Oracle believes it can solve healthcare’s largest technological problem.
Oracle said it believes it can tackle one of the largest digital challenges in healthcare: patient records, just days after finalizing a US$28 billion agreement to purchase Cerner, an electronic health records business. During a news conference, Larry Ellison, Oracle board chairman, and chief technology officer stated that the merged firms will develop a national health records database that will draw data from hundreds of institutions. Patients’ information would be kept private until they gave their permission to disseminate it. “We’re constructing a system in which all American citizens’ health records reside not only at the hospital level but also in a unified national health records database,” Ellison explained.
Patient information is compartmentalized within various institutions, according to Ellison, who described the well-known difficulties with the US’s healthcare data infrastructure. This makes it difficult for doctors to obtain information on their patients while they are receiving treatment at other facilities. It also makes it difficult for research teams to conduct large-scale studies since they are generally confined to the patient data at the location where they operate, making it impossible to determine if their findings apply to patients at other health facilities.
Despite Ellison’s lofty aspirations, Oracle will undoubtedly have an uphill struggle in bringing his vision to fruition. Following the news, health IT specialists expressed their concern on Twitter. Health-tech experts and the federal government have spent years, if not decades, attempting to make it simpler for health records kept at various institutions to interact with one another. In 2020, a National Institutes of Health program was able to create an anonymous, centralized records database for COVID-19 research, but it took a lot of work from experts who were already working on interoperability difficulties — and it was anonymous and didn’t require patient agreement.
When big digital businesses try to tackle the complicated and knotty American healthcare system, they frequently run into issues. Cerner and Oracle’s collaboration combines computer skills with knowledge in the health data ecosystem, potentially giving them an advantage. However, as with most healthcare issues, there is a gap between identifying the problem and being able to solve it.
Major tech issues in healthcare:
Interoperability is one of the most difficult challenges facing the healthcare business. Your organization must be able to keep patient data safe while still sharing it swiftly with care teams, as required by national healthcare standards. It isn’t simply your internal staff who are affected. Information communication and data sharing are required for interoperability. In this situation, “Health Information Exchange” enables clinical data to be electronically transferred across different healthcare information systems. This makes clinical data more accessible, allowing for safe, efficient, effective, and equitable patient-centered treatment. It may also be used by public health officials to help them analyze population health.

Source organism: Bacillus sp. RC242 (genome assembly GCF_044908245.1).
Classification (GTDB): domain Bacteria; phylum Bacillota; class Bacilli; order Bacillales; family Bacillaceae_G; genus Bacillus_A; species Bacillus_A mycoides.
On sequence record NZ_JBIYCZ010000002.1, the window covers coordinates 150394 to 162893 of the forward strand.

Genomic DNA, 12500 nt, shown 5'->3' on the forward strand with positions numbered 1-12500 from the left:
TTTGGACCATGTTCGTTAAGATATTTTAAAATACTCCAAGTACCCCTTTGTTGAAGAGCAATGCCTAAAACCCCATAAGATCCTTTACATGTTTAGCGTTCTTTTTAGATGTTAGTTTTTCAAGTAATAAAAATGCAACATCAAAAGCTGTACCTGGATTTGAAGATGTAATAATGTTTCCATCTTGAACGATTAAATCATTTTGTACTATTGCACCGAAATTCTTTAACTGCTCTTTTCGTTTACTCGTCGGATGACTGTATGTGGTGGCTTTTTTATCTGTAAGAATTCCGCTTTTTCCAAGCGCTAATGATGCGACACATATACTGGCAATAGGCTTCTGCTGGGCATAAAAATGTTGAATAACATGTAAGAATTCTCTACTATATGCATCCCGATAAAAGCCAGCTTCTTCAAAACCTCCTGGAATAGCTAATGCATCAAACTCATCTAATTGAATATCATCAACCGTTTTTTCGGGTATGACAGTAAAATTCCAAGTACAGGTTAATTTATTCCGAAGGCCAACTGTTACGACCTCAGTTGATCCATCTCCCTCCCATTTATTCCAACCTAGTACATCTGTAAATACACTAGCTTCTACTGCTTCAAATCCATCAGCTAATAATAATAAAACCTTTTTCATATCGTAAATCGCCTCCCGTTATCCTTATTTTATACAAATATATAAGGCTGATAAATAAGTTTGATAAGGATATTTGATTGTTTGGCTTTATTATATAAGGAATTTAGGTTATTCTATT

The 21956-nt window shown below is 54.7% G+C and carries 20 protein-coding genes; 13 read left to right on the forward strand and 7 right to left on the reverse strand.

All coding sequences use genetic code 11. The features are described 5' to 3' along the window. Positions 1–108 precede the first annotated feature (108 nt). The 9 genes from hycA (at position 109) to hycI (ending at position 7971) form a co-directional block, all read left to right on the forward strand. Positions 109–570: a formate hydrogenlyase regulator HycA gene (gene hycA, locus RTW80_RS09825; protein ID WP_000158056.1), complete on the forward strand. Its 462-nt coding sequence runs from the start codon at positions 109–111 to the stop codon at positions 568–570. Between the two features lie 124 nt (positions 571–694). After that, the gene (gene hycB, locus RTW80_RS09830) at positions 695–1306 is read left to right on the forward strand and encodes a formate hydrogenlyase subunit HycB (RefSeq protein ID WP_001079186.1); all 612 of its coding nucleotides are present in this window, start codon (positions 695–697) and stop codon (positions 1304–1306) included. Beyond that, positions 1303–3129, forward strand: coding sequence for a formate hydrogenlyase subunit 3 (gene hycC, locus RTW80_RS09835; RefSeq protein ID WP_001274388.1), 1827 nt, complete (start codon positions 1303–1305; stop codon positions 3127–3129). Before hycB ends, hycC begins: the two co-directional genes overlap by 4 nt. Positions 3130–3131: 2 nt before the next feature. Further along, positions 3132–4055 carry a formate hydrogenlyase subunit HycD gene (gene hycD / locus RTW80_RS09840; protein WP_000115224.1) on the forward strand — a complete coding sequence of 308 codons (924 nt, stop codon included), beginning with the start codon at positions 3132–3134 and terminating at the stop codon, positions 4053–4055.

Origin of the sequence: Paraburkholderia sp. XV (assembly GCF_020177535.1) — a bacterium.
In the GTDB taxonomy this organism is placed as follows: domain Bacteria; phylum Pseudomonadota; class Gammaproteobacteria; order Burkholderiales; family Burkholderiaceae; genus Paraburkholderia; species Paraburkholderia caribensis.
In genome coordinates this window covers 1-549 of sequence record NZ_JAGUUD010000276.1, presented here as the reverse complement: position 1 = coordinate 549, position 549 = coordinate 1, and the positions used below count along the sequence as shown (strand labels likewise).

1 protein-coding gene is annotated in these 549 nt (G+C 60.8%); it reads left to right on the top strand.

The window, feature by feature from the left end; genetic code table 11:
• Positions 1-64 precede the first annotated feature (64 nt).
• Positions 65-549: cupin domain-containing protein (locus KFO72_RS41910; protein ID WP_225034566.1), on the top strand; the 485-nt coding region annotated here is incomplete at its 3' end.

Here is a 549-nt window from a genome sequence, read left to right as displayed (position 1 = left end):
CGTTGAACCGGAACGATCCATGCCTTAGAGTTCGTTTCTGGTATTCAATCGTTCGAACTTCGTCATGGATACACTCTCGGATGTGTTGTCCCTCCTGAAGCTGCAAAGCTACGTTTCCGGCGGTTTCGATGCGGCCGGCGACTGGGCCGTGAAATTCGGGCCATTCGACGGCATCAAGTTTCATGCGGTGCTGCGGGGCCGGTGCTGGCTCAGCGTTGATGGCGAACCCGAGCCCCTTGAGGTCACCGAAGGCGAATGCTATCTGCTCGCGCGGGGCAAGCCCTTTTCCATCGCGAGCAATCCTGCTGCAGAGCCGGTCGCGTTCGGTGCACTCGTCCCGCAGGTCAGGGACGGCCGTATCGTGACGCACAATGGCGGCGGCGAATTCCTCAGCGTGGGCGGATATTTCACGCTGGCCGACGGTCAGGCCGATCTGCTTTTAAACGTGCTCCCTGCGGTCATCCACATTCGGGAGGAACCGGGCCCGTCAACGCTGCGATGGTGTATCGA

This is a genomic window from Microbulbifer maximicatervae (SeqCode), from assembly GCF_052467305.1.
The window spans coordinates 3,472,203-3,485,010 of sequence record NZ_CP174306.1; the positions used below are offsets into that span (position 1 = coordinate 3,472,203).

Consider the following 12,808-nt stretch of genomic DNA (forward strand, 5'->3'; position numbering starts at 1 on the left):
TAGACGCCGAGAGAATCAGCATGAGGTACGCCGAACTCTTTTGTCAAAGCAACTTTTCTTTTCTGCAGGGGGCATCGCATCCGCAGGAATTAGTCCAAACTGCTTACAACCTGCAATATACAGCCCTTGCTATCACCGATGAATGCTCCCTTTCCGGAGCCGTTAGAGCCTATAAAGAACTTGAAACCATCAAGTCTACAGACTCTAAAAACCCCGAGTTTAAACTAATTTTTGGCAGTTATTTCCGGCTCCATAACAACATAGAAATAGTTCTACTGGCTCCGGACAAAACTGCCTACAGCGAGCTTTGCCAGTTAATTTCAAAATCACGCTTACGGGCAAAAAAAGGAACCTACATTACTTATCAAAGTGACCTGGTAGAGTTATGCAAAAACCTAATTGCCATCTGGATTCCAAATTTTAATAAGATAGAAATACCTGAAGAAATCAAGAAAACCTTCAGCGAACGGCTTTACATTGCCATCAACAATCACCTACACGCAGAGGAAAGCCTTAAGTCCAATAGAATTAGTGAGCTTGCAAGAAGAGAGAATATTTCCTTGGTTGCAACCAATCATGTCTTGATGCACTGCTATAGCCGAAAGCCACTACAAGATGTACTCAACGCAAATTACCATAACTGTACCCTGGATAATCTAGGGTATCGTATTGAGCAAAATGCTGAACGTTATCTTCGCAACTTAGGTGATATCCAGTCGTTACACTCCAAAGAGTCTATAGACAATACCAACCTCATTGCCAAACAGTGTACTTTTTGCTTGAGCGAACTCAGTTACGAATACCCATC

Doctors want patient health data from wearable devices and consumer applications to be included in the interoperability. That’s a lot of data pouring into your system, on top of the vast quantity of data you already have. Patient data is generated in large quantities by payers, providers, laboratories, pharmacies, and other healthcare institutions. Sensors, cellphones, medical gadgets, and wearables are all examples of this trend. The velocity bombards you with crucial information quicker than you can comprehend it since this data is presented in real-time. Interoperability concerns are exacerbated by the variety of data, which also makes it harder to verify the veracity of the data.
While topics like interoperability and big data are important, the most pressing risk you must address is the threat to patient data. Cyberattacks on healthcare systems are becoming increasingly common. According to Sophos, a cybersecurity firm, 34% of healthcare firms were targeted by ransomware in the previous year. According to Sophos, the average cost of a ransomware assault was US$1.27 million. Downtime, human hours spent, device expenditures, network costs, missed opportunities, ransom paid, and other expenses are all included in this number.
Interoperability, big data, and data security concerns are all made more difficult by an outdated IT infrastructure. According to HIT Infrastructure, healthcare systems are already strained by the growing number of bandwidth-hungry linked devices. That’s only one source of anxiety. Adding the software required to successfully analyze large data, for example, might strain your old system. However, upgrading the system might be difficult. Your outdated systems may be difficult to integrate with modern software solutions while also being prohibitively expensive to replace.
So, how can we overcome these technological hurdles in healthcare?
The apparent solution is to expand the IT team’s size. There are two issues with this strategy.
First and foremost, it is sluggish. Before we can start working, we need to have the budget authorized, go through the recruiting procedure, and get the new team members up to speed. That might take months.
Second, it’s possible that it won’t be cost-effective. We may need to increase or even quadruple the size of your IT staff, depending on how many difficulties we need to solve and how quickly we need the task accomplished.
In this case, partnering with a software development business can be a preferable option.